SQLSaturday brought to you by foursquare
A few months ago, I had the pleasure and honor to help organize the first SQLSaturday in Chicagoland with Wendy (blog | twittter) and Ted (blog | twitter). Let me first say that I thoroughly enjoyed it. Obviously there are things we could of done better and some things we just simply weren’t aware of, but it was without a doubt the best SQLSaturday I have ever been to (full disclosure: it is the only SQLSaturday I have ever been to ).
However one of things I thought was interesting about it was that it never would have happened if not for foursquare and twitter.
I cannot get to the posts now, but sometime last October I had posted via foursquare last I was at Magenic in Lombard, IL when Wendy saw that it was only a mile away from her work in Lombard. Within a week, we met for lunch. That is the luncheon where Wendy and I first shook hands and said let’s do a SQLSaturday. Thank you twitter and foursquare.
How many methods can we use?
Just the other day I was chatting on IM with Ted. He asked me for something, however we were off IM by the time I got it, so I called and left him a voicemail. Evidently, he was at dinner so he texted me back and then I Twitter DM’d him to which he called and left a voice mail for me. What is cool about that is each of us communicated with whatever was easiest at the time and the conversation context was not lost.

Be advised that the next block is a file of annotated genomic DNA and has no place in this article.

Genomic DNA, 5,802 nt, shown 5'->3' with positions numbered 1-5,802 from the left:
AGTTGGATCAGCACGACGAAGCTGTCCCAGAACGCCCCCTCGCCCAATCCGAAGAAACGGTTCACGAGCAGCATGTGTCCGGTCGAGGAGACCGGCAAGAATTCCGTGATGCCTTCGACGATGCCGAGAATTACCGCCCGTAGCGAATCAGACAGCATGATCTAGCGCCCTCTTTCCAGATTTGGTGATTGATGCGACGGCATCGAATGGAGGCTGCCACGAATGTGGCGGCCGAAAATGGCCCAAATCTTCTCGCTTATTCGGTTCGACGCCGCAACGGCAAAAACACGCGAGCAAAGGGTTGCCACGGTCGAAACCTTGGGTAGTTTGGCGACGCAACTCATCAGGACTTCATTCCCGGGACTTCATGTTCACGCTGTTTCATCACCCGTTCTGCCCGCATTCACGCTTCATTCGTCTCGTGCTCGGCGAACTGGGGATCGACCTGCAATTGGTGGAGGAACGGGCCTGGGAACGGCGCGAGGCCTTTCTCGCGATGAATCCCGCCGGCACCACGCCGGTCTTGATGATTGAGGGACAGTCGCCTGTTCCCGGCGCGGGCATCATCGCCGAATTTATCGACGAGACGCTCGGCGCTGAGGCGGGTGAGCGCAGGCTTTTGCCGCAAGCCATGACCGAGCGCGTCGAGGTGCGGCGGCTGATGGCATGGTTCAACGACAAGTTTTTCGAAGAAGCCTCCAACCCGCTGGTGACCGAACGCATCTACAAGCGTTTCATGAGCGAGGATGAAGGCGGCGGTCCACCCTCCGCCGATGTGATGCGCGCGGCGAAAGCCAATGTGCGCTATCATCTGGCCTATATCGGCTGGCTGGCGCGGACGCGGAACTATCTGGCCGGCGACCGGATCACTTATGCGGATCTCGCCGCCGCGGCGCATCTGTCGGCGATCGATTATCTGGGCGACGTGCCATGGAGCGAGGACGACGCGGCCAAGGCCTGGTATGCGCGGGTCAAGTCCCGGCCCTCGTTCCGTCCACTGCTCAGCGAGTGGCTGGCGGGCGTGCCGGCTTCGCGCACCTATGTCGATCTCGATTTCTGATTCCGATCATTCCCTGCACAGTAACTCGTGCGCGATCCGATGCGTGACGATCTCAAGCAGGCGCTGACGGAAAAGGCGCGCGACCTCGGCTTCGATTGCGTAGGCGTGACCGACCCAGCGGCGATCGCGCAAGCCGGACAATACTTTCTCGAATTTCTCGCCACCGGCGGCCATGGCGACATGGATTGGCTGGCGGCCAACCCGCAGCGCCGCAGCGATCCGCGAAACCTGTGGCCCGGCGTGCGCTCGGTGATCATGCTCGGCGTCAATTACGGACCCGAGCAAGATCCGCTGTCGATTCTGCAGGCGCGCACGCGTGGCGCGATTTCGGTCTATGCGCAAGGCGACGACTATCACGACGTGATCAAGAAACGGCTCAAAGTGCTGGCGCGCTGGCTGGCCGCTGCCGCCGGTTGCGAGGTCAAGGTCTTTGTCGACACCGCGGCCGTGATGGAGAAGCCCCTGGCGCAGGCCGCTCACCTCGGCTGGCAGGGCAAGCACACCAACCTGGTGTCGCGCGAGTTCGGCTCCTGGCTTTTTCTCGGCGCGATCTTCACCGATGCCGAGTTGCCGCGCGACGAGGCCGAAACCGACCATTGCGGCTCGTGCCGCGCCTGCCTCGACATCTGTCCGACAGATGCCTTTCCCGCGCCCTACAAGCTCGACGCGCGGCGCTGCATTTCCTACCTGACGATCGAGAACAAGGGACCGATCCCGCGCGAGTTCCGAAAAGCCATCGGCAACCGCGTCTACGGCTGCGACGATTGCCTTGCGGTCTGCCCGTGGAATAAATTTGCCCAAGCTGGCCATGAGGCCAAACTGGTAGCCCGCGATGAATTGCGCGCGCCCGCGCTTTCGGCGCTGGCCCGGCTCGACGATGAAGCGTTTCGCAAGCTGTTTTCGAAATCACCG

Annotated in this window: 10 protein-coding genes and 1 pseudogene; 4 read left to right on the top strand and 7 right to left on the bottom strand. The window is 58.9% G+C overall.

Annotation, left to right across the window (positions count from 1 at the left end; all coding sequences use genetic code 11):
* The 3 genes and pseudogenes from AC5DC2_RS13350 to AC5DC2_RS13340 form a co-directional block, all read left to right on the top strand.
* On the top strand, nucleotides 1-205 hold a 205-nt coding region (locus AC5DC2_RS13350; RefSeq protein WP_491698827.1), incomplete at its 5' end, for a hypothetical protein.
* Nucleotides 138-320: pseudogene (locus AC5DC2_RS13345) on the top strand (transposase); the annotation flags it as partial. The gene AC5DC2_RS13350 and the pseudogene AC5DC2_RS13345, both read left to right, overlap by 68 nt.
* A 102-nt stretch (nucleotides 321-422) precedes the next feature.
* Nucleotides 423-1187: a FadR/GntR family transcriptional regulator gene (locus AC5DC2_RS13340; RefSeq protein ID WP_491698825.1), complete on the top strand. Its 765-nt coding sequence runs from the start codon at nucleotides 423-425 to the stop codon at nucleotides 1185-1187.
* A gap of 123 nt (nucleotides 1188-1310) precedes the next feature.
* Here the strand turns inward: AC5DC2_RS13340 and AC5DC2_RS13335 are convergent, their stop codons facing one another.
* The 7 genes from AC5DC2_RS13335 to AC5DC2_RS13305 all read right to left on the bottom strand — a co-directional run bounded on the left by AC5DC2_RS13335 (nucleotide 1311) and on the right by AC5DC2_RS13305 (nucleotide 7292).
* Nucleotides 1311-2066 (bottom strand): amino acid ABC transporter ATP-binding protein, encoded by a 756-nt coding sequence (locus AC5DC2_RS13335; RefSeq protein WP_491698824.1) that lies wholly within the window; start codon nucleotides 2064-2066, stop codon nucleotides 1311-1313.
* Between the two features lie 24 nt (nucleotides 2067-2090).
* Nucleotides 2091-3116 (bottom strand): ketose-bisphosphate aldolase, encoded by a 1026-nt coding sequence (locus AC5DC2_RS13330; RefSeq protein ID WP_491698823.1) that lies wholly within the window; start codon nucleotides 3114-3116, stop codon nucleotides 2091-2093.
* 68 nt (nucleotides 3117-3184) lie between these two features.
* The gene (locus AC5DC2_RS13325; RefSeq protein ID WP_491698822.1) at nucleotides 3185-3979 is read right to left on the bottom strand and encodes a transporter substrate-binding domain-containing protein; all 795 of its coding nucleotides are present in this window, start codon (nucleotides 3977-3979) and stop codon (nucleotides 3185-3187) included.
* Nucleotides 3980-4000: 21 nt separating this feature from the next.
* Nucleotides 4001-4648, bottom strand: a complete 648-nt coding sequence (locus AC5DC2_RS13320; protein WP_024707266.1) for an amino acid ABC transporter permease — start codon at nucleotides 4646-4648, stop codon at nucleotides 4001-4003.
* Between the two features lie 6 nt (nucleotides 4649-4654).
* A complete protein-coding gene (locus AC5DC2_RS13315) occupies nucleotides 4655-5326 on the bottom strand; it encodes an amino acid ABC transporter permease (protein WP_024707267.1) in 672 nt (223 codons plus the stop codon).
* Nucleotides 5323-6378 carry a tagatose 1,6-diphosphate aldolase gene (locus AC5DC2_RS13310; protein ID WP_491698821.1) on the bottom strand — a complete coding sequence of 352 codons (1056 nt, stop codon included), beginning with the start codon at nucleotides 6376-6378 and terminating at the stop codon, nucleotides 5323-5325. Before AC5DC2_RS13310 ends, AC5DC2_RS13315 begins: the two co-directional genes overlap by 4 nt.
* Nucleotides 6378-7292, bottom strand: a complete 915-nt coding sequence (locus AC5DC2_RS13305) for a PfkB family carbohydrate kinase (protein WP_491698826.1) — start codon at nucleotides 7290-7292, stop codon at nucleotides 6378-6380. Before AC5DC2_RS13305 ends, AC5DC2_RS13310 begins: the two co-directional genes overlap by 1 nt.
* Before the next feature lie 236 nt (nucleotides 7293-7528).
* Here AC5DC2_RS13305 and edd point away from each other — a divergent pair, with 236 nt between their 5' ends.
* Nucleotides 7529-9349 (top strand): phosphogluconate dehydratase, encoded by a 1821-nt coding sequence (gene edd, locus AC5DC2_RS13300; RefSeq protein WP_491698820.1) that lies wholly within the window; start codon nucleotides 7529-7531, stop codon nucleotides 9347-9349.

More <> Better
Of course more communication methods do not in any way, mean more efficient or even better communication. In fact, it is probably the opposite. Conversations held 140 characters at a time do not have much depth. Plus we all have been in the situation of being 10 characters over and trying to figure out what characters we can remove yet still get the meaning across.
This has the similar effect of the newspaper headline. It is catchy and sells but the depth is not the best. In addition, studies shows that the majority of communication is non-verbal, or in the context of this blog post: non-text. Not everything can be boiled down to the 140-character sound bite.
Lonely and complicated
It is unbelievable that we live with 6 billion other people on the planet but one of the largest problems is loneliness. I mean it is documented about our society regarding loneliness and interaction:
When Americans say “Hi, how are you?”, they are only expecting a “Fine,” or a “Fine, thank you” or a “Good” in response. It is not usually an invitation to a lengthy conversation.
And truth be known, I’m as guilty as the next person of doing that,
There are some things that are inherently complex and therefore need a deeper level of discussion. Having a real relationship is one of them. And you know what? That is ok.